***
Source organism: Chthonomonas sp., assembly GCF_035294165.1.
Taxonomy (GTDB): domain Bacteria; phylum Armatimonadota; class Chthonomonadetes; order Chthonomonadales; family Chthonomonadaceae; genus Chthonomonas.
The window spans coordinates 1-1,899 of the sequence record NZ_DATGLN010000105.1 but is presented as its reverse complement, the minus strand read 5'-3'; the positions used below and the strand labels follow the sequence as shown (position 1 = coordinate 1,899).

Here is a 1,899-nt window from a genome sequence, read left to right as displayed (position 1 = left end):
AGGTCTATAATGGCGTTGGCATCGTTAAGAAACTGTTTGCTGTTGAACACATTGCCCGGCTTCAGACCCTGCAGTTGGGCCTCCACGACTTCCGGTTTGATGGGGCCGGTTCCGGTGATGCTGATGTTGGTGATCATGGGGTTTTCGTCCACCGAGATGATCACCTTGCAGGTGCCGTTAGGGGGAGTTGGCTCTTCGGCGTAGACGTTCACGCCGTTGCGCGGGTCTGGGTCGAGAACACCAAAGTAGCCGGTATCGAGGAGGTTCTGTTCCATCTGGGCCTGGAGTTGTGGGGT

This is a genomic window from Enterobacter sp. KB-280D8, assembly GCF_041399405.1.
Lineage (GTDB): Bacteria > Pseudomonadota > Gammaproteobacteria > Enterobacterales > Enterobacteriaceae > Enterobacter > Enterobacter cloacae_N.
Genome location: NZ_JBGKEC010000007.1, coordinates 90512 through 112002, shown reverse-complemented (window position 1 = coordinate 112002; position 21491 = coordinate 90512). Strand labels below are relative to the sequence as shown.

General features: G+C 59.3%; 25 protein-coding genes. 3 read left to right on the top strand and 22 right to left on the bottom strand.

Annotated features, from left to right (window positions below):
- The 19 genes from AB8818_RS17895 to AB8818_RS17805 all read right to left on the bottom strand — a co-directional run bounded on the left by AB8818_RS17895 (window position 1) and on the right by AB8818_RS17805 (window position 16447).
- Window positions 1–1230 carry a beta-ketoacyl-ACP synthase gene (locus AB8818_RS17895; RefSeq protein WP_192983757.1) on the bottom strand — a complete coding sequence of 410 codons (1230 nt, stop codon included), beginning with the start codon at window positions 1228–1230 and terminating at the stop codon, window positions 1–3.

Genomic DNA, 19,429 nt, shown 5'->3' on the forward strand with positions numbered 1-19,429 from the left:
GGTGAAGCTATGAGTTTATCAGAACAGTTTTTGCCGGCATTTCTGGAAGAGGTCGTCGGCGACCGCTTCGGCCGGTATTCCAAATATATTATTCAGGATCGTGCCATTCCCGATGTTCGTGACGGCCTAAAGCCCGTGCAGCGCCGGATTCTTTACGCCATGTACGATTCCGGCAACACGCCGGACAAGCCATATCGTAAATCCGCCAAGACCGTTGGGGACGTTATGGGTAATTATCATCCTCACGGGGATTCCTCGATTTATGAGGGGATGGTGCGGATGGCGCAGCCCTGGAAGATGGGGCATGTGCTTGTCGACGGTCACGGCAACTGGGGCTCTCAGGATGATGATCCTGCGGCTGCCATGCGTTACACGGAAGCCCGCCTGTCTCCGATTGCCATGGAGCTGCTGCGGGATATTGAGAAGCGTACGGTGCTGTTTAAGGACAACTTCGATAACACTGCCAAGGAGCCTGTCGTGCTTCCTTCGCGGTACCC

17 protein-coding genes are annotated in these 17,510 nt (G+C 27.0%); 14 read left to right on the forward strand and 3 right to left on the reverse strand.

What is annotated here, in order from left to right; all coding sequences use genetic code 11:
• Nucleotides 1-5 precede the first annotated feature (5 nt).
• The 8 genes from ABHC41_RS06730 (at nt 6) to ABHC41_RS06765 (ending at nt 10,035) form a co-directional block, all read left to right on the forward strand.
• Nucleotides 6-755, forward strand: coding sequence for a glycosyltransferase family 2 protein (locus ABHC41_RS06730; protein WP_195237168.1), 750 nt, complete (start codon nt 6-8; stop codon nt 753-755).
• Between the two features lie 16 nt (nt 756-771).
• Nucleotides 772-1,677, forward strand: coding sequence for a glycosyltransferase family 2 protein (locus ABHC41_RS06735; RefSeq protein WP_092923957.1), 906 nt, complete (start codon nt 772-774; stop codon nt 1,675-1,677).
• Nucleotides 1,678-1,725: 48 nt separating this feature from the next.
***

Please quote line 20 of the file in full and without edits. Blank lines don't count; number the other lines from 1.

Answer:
• Between the two features lie 16 nt (nt 756-771).